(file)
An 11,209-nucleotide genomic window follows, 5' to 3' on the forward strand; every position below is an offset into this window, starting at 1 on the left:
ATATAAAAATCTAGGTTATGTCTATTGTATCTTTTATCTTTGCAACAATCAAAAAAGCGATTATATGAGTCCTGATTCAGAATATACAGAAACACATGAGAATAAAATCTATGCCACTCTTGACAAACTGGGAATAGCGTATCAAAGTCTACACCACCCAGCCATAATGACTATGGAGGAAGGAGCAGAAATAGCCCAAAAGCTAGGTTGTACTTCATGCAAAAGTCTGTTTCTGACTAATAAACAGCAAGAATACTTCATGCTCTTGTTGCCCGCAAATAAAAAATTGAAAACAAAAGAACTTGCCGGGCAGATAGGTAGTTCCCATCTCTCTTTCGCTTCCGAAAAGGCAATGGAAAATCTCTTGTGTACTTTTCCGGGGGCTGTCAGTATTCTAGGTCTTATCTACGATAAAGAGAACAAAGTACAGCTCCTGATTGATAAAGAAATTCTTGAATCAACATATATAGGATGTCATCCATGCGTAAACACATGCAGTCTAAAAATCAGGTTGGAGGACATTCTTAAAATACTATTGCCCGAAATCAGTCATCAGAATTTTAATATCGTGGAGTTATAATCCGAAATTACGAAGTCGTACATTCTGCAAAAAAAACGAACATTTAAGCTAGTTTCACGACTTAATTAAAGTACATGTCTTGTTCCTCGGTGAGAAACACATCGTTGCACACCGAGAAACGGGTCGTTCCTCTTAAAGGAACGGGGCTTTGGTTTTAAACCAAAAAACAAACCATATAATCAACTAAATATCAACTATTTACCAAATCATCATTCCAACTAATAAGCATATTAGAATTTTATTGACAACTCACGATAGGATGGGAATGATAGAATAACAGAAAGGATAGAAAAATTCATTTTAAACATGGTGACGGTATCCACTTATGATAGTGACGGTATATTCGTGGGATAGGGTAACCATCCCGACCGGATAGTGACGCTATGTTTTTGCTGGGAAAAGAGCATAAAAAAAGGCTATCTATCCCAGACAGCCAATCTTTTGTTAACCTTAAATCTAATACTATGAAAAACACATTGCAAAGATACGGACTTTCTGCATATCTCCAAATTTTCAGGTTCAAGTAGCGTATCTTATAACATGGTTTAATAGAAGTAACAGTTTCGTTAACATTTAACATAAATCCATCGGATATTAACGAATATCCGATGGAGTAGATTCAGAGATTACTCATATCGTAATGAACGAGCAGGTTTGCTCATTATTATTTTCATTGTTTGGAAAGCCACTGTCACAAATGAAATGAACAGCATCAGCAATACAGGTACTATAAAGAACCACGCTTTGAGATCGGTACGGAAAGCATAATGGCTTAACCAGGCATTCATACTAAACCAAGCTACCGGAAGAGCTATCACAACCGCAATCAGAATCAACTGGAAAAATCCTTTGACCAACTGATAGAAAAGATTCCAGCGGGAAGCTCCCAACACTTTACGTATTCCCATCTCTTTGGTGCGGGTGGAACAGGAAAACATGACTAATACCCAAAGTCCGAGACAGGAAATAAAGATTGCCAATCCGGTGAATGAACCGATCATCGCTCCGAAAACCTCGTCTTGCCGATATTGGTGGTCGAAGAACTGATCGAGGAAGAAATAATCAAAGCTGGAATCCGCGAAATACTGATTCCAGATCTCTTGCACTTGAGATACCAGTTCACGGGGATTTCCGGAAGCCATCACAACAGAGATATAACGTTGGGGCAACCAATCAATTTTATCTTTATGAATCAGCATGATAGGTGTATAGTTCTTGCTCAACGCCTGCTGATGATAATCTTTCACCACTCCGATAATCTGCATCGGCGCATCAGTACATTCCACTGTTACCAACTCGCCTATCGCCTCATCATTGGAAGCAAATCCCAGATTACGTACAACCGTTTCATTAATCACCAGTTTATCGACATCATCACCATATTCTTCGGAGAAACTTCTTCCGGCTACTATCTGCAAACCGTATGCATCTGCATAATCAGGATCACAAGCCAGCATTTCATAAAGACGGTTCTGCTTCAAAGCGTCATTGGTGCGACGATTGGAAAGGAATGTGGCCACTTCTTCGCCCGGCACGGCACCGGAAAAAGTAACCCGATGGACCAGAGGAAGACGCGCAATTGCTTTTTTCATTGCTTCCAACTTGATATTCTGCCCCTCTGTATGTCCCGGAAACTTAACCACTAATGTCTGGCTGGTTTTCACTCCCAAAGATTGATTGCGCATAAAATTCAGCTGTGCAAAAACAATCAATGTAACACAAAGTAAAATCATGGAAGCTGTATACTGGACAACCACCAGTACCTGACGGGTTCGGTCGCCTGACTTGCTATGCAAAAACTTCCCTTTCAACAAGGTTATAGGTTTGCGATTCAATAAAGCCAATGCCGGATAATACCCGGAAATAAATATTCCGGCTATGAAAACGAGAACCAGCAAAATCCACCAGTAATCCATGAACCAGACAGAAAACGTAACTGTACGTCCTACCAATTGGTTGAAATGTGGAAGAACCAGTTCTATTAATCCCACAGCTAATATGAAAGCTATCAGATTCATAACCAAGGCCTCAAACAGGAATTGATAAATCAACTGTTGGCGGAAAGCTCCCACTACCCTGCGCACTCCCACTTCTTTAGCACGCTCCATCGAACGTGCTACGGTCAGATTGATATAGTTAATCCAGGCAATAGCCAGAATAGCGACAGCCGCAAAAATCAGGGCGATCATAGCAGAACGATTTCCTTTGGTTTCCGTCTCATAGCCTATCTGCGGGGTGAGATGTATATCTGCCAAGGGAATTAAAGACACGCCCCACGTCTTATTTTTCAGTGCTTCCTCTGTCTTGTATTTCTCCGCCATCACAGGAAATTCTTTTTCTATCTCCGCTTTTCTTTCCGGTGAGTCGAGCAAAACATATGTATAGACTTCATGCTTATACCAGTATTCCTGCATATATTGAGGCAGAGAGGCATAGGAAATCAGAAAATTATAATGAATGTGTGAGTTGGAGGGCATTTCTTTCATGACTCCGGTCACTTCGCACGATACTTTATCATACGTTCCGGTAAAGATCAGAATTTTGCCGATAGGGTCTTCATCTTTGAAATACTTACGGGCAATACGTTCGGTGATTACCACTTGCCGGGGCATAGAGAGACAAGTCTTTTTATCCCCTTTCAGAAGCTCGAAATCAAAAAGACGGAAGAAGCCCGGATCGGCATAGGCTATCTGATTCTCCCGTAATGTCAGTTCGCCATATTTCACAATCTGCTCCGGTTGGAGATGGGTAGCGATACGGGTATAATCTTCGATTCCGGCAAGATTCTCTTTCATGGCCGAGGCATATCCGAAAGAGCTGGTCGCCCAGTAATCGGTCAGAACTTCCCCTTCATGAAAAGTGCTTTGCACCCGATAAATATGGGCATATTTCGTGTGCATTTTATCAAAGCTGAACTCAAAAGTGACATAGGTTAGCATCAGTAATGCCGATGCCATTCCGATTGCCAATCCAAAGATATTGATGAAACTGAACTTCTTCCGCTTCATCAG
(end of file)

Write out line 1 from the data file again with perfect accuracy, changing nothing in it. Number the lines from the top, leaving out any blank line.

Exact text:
An 11,209-nucleotide genomic window follows, 5' to 3' on the forward strand; every position below is an offset into this window, starting at 1 on the left: